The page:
Gson – GsonBuilder Configuration Examples

For simple usecases, using 'Gson gson = new Gson();' is enough with its standard configurations. But if you are planning to customize the behavior of Gson, you can use GsonBuilder to create a new Gson instance with your customized configuration.

The GsonBuilder class offers a .create() method which returns a Gson instance.

Gson gson = new GsonBuilder().create(); 

1. GsonBuilder.setPrettyPrinting() – Pretty print JSON

By default Gson will create minified JSON strings. This is important to reduce the amount of data being transferred over the network.

But this minified JSON is not helpful for developers while developing/debugging the application. Use pretty printing to formatted JSON output.

Gson gson = new GsonBuilder()
		.setPrettyPrinting()
		.create(); 

2. FieldNamingPolicy

FieldNamingPolicy enum provides few standard naming conventions for JSON field names during serialization. It helps the Gson instance to properly translate Java field names into the desired JSON field names.

Note : Please note that any of below naming convention does not affect the fields annotated with @SerializedName.

The following naming options are available. We will be verifying the names generated using each policy for User class. We have added field names in different pattern for example purpose so that we can understand how each naming policy transform different names under different policy.

public class User 
{
	private long id;
	private String first_Name;
	private String lastName;
	private String _email;
}
User user = new User(1, "Lokesh", "Gupta", "admin@howtodoinjava.com");
		
Gson gson = new GsonBuilder()
				.setFieldNamingPolicy(FieldNamingPolicy.IDENTITY)
				.setPrettyPrinting().create(); 

System.out.println(gson.toJson(user));

2.1. FieldNamingPolicy.IDENTITY

Using this naming policy with Gson will ensure that the field name is unchanged. This is default behavior.

{
  "id": 1,
  "first_Name": "Lokesh",
  "lastName": "Gupta",
  "_email": "admin@howtodoinjava.com"
}

2.2. FieldNamingPolicy.LOWER_CASE_WITH_DASHES

Gson will modify the Java Field name from its camel cased form to a lower case field name where each word is separated by a dash (-).

{
  "id": 1,
  "first_-name": "Lokesh",
  "last-name": "Gupta",
  "_email": "admin@howtodoinjava.com"
}

2.3. FieldNamingPolicy.LOWER_CASE_WITH_DOTS

Gson will modify the Java Field name from its camel cased form to a lower case field name where each word is separated by a dot (.).

{
  "id": 1,
  "first_.name": "Lokesh",
  "last.name": "Gupta",
  "_email": "admin@howtodoinjava.com"
}

2.4. FieldNamingPolicy.LOWER_CASE_WITH_UNDERSCORES

Gson will modify the Java Field name from its camel cased form to a lower case field name where each word is separated by an underscore (_).

{
  "id": 1,
  "first__name": "Lokesh",
  "last_name": "Gupta",
  "_email": "admin@howtodoinjava.com"
}

2.5. FieldNamingPolicy.UPPER_CAMEL_CASE

Gson will ensure that the first “letter” of the Java field name is capitalized when serialized to its JSON form.

{
  "Id": 1,
  "First_Name": "Lokesh",
  "LastName": "Gupta",
  "_Email": "admin@howtodoinjava.com"
}

2.6. FieldNamingPolicy.UPPER_CAMEL_CASE_WITH_SPACES

Gson will ensure that the first “letter” of the Java field name is capitalized when serialized to its JSON form and the words will be separated by a space.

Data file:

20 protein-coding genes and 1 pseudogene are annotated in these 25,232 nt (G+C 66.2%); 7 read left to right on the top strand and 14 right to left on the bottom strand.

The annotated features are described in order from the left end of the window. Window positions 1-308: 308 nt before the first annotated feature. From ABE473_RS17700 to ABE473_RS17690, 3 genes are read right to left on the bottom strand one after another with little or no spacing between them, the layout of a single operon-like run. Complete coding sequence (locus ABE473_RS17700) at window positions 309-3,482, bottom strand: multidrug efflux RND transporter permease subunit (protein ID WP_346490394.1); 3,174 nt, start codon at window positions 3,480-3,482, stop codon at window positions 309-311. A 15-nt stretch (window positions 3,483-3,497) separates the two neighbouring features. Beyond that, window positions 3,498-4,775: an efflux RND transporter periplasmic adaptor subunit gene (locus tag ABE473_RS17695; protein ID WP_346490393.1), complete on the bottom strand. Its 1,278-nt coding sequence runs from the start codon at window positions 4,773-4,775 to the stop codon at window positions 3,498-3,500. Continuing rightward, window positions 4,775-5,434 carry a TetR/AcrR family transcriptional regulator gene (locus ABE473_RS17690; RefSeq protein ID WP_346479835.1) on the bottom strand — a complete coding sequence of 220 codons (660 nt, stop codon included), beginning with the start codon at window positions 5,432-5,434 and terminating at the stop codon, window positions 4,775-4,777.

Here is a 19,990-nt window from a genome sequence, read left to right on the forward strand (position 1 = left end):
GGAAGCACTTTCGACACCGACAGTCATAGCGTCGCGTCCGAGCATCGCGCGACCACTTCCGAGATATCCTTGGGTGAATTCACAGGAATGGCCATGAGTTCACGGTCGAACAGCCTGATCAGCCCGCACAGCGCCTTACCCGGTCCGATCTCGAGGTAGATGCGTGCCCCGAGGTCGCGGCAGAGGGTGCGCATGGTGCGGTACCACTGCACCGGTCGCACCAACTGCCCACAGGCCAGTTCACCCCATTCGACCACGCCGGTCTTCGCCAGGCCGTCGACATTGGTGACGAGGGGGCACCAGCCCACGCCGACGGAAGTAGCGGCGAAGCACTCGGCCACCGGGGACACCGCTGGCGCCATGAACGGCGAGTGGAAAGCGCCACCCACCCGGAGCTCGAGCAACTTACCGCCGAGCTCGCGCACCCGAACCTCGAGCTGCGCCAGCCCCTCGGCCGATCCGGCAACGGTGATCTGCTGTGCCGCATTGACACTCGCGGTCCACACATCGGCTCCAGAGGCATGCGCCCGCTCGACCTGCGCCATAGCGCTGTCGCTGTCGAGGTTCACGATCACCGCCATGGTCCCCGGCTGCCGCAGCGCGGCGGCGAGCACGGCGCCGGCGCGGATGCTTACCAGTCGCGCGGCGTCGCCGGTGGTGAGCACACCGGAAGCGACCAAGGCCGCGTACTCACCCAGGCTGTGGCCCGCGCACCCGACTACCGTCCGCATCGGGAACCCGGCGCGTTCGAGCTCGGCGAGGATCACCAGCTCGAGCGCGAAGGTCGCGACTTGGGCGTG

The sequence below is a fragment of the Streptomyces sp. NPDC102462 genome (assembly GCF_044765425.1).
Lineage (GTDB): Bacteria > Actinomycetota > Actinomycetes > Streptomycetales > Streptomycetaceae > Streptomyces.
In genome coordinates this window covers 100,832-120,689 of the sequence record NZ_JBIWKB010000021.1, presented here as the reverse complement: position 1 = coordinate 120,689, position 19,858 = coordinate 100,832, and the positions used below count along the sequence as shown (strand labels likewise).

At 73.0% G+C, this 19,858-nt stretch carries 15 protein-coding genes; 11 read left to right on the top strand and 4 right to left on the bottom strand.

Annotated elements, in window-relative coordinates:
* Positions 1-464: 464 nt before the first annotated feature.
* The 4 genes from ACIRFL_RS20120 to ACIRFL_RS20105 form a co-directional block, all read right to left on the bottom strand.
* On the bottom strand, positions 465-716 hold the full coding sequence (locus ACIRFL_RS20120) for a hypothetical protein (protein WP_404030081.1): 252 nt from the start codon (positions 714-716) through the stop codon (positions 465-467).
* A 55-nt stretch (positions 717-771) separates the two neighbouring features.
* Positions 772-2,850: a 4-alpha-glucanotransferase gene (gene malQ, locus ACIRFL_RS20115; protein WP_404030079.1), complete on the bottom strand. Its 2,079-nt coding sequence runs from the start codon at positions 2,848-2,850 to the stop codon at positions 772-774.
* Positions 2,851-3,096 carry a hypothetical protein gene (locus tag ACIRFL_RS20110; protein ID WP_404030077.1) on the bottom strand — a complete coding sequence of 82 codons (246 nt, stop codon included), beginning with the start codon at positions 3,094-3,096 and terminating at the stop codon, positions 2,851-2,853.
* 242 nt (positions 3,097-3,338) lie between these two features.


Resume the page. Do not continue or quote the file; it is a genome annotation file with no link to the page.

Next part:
{
  "Id": 1,
  "First_ Name": "Lokesh",
  "Last Name": "Gupta",
  "_Email": "admin@howtodoinjava.com"
}

3. GsonBuilder.serializeNulls() – Serialization of null Values

By default, Gson ignores null properties during serialization. But, sometimes we want to serialize fields with null value so that it must appear in JSON. Use serializeNulls() method for this purpose.

Employee employeeObj = new Employee(1, "Lokesh", "Gupta", null);
				
Gson gson = new GsonBuilder()
		.serializeNulls()
		.setPrettyPrinting().create(); 

System.out.println(gson.toJson(employeeObj));

Program output.

{
  "id": 1,
  "firstName": "Lokesh",
  "lastName": "Gupta",
  "emailId": null
}

4. GsonBuilder.setExclusionStrategies()

ExclusionStrategy is used to decide whether or not a field or top-level class should be serialized or deserialized as part of the JSON output/input.

For serialization, if the shouldSkipClass(Class) method returns true then that class or field type will not be part of the JSON output.

For deserialization, if shouldSkipClass(Class) returns true, then it will not be set as part of the Java object structure.

Same rules are applied on shouldSkipField(attribute) method.

In below example, Gson will be excluded member field annotaed with @NPI annotation and all Account class instances from serialization and deserialization.

Gson gson = new GsonBuilder()
	.setExclusionStrategies(new ExclusionStrategy() {
		@Override
		public boolean shouldSkipField(FieldAttributes f) {
			return f.getAnnotation(NPI.class) != null;
		}

		@Override
		public boolean shouldSkipClass(Class<?> clazz) {
			return clazz.getAnnotation(Account.class) != null;
		}
	})
	.setPrettyPrinting()
	.create(); 

5. GsonBuilder.setLenient() – Relaxed JSON syntax rules

During deserialization, Gson uses a JsonReader class which is not lenient. It means it only accepts compliant JSON input. If the JSON violates one of the structure rules, it will throw MalformedJsonException.

If we set lenient to true, it’ll swallow certain violations and try it’s best to read even a poorly formatted JSON.

Gson gson = new GsonBuilder()
		.setLenient()
		.setPrettyPrinting().create(); 

These are some most commonly used GsonBuilder configuration methods and their uses. Drop me your questions in comments.

Happy Learning !!

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